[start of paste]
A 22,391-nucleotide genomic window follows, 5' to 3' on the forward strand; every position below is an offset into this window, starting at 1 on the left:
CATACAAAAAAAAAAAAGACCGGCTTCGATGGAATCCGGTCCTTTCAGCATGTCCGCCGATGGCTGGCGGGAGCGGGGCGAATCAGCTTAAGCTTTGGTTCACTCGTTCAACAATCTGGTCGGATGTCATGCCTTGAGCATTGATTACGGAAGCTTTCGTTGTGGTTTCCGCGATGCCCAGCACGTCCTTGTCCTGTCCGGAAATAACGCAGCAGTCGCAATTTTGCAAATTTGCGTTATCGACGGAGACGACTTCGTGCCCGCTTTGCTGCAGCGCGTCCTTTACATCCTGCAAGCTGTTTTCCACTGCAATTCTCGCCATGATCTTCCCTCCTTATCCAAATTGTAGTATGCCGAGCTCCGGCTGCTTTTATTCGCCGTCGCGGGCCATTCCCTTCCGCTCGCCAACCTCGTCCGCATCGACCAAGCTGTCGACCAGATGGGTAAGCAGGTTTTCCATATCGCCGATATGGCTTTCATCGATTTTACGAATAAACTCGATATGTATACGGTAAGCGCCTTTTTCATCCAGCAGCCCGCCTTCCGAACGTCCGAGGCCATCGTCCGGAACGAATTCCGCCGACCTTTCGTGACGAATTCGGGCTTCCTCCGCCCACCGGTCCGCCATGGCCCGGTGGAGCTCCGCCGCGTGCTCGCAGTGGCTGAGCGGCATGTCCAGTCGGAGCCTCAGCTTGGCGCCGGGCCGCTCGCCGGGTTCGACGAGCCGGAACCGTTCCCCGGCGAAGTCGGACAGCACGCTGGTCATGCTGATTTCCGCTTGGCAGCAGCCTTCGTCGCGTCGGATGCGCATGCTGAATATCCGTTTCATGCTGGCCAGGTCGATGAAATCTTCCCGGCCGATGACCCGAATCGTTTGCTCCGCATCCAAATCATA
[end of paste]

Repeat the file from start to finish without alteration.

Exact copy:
A 22,391-nucleotide genomic window follows, 5' to 3' on the forward strand; every position below is an offset into this window, starting at 1 on the left:
CATACAAAAAAAAAAAAGACCGGCTTCGATGGAATCCGGTCCTTTCAGCATGTCCGCCGATGGCTGGCGGGAGCGGGGCGAATCAGCTTAAGCTTTGGTTCACTCGTTCAACAATCTGGTCGGATGTCATGCCTTGAGCATTGATTACGGAAGCTTTCGTTGTGGTTTCCGCGATGCCCAGCACGTCCTTGTCCTGTCCGGAAATAACGCAGCAGTCGCAATTTTGCAAATTTGCGTTATCGACGGAGACGACTTCGTGCCCGCTTTGCTGCAGCGCGTCCTTTACATCCTGCAAGCTGTTTTCCACTGCAATTCTCGCCATGATCTTCCCTCCTTATCCAAATTGTAGTATGCCGAGCTCCGGCTGCTTTTATTCGCCGTCGCGGGCCATTCCCTTCCGCTCGCCAACCTCGTCCGCATCGACCAAGCTGTCGACCAGATGGGTAAGCAGGTTTTCCATATCGCCGATATGGCTTTCATCGATTTTACGAATAAACTCGATATGTATACGGTAAGCGCCTTTTTCATCCAGCAGCCCGCCTTCCGAACGTCCGAGGCCATCGTCCGGAACGAATTCCGCCGACCTTTCGTGACGAATTCGGGCTTCCTCCGCCCACCGGTCCGCCATGGCCCGGTGGAGCTCCGCCGCGTGCTCGCAGTGGCTGAGCGGCATGTCCAGTCGGAGCCTCAGCTTGGCGCCGGGCCGCTCGCCGGGTTCGACGAGCCGGAACCGTTCCCCGGCGAAGTCGGACAGCACGCTGGTCATGCTGATTTCCGCTTGGCAGCAGCCTTCGTCGCGTCGGATGCGCATGCTGAATATCCGTTTCATGCTGGCCAGGTCGATGAAATCTTCCCGGCCGATGACCCGAATCGTTTGCTCCGCATCCAAATCATA